Ask the Expert: Dressage Transition


Q: I have a 6-year-old American Saddlebred mare that I currently ride saddle seat. I’m thinking about switching to dressage, but I’m unsure about the transition for my horse. How can I make it easier for her?


A: “I made the transition from saddle seat to dressage with a 4-year-old Saddlebred gelding, Forty Something, who had been started in saddle seat and had already been introduced to the double bridle,” explains Chrissa Hoffmann, a U.S. Dressage Federation gold medalist who trains at CFH Dressage in Ocala, Fla.

Her first task was to take a step back on the gelding’s bitting.

“When I got him home, I reintroduced him to a single-jointed snaffle bit,” Hoffmann explains. “I did a lot of longeing with loose side reins. I used a lot of spiraling in and out on the circle while on the longe to teach him to balance and bend through his body. [He also learned] to move towards the outside rein connection when spiraling out.”

This technique helped Forty Something learn to reach forward and down into contact and lift his back.

“He was very nervous at first,” says Hoffmann. “He had been taught to carry his head in a much higher frame with his back down. Using voice commands and transitions helped him to learn to relax. He soon began to trust to reach for the bit.”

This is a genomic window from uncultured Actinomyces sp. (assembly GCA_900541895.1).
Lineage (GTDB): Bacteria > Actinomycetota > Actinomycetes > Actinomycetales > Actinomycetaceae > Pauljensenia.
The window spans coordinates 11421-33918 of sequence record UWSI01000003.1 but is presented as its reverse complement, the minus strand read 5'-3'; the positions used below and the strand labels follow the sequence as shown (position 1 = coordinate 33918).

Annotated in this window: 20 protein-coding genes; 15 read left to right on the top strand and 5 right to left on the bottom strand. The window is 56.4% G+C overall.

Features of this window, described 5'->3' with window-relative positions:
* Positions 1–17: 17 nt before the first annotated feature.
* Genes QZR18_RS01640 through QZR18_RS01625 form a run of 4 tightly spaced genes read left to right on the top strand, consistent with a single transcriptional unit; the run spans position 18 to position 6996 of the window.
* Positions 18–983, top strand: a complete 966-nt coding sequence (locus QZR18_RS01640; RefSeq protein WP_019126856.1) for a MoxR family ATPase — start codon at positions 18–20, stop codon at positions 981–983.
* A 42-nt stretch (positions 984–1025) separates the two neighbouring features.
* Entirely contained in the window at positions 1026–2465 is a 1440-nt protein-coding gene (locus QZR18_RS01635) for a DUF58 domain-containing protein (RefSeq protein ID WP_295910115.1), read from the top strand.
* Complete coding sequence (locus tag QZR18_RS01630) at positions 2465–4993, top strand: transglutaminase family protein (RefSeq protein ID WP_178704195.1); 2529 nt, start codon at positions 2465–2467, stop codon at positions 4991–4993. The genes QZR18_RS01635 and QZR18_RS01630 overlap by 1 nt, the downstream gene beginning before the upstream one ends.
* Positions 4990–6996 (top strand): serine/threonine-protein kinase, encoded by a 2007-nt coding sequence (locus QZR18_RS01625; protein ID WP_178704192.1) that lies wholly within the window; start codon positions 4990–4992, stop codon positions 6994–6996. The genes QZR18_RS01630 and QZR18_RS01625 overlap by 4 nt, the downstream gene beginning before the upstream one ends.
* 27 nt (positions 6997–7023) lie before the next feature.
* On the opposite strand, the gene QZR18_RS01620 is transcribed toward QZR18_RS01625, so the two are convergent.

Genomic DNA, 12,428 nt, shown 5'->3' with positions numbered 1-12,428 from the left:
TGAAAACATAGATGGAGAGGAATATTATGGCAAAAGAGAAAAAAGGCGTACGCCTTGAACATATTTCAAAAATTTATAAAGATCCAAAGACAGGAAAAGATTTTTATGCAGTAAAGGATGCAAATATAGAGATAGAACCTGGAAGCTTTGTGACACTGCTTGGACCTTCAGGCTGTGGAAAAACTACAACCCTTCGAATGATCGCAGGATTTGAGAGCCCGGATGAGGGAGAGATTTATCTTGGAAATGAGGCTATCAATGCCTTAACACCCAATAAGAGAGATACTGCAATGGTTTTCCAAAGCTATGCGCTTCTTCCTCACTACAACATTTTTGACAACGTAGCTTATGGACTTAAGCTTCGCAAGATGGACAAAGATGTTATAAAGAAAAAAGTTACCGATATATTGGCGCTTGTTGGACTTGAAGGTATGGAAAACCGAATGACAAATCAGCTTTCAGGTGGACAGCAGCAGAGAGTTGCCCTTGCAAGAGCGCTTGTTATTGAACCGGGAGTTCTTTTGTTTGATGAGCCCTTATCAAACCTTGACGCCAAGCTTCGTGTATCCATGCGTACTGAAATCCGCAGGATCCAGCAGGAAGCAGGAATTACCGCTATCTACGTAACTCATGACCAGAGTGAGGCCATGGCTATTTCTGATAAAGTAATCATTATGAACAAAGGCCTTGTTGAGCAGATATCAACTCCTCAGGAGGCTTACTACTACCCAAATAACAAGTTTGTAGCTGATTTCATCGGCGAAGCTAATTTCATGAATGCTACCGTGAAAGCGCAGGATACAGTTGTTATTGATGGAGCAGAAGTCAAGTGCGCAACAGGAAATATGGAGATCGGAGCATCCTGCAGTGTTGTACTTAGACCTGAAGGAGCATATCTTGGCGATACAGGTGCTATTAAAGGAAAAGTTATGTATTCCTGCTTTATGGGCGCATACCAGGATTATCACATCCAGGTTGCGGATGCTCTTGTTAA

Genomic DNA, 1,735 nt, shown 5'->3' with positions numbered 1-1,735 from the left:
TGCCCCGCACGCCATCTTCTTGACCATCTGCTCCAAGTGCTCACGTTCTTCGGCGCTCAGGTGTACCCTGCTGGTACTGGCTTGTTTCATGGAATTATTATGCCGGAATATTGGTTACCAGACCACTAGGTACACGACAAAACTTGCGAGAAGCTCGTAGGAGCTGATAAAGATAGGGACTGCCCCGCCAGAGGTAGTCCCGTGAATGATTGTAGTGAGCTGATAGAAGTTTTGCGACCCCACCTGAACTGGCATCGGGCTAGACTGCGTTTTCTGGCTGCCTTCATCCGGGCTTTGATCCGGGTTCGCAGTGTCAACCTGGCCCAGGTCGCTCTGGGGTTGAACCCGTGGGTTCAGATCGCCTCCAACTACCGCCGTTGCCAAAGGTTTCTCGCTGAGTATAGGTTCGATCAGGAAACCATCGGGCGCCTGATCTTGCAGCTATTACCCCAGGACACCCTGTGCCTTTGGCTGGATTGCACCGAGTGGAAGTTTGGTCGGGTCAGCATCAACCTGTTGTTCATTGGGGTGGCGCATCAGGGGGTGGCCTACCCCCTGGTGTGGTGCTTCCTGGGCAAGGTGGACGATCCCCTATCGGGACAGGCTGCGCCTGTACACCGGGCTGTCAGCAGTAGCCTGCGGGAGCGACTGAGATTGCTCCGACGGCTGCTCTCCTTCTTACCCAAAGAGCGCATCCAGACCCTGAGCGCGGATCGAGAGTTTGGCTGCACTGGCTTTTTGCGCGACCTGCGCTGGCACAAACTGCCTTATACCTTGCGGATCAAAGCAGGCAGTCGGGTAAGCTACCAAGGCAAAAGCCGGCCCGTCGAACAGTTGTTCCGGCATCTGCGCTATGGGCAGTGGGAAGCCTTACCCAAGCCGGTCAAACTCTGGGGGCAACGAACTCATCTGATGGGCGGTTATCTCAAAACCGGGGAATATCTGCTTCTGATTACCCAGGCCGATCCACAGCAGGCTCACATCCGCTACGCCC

Hoffmann explains that transitions can help a horse that’s prone to rushing. “Anytime he would get too quick, I would bring him back down to a walk to teach him to stay relaxed.”

Removing Forty Something from the routine he was used to was a key step in retraining him for his new job. Once he was working well in the snaffle and had started to relax, Hoffmann took him out of the arena.

“I did some cross-training outside in the fields,” she says. “I felt that being outside and on different terrain, cantering up and down hills would teach him to learn to balance himself toward the bit instead of backing off of it. Once I got him to take the contact, accept it, and reach for it, his back lifted and he became relaxed.

“In dressage, the first thing that must be established in a horse is relaxation. After reaching that point [with Forty Something] it was onward and upward. I love the Saddlebred breed; they are so willing and smart. Transitioning to dressage is a fun journey and the reward is amazing!”

Liked this article? Here’s more dressage advice:
Dressage Mysteries Solved
Dressage Challenge Part I

CHRISSA F. HOFFMANN is an international Grand Prix rider, trainer and competitor. She is a United States Dressage Federation bronze, silver and gold medalist. She’s trained six horses to Grand Prix and several others to FEI levels. She trained Harry Callahan, an American Saddlebred, to Grand Prix and another Saddlebred gelding, Forty Something, to Intermediare-1.

This article originally appeared in the April 2014 issue of Horse Illustrated magazine. Click here to subscribe!



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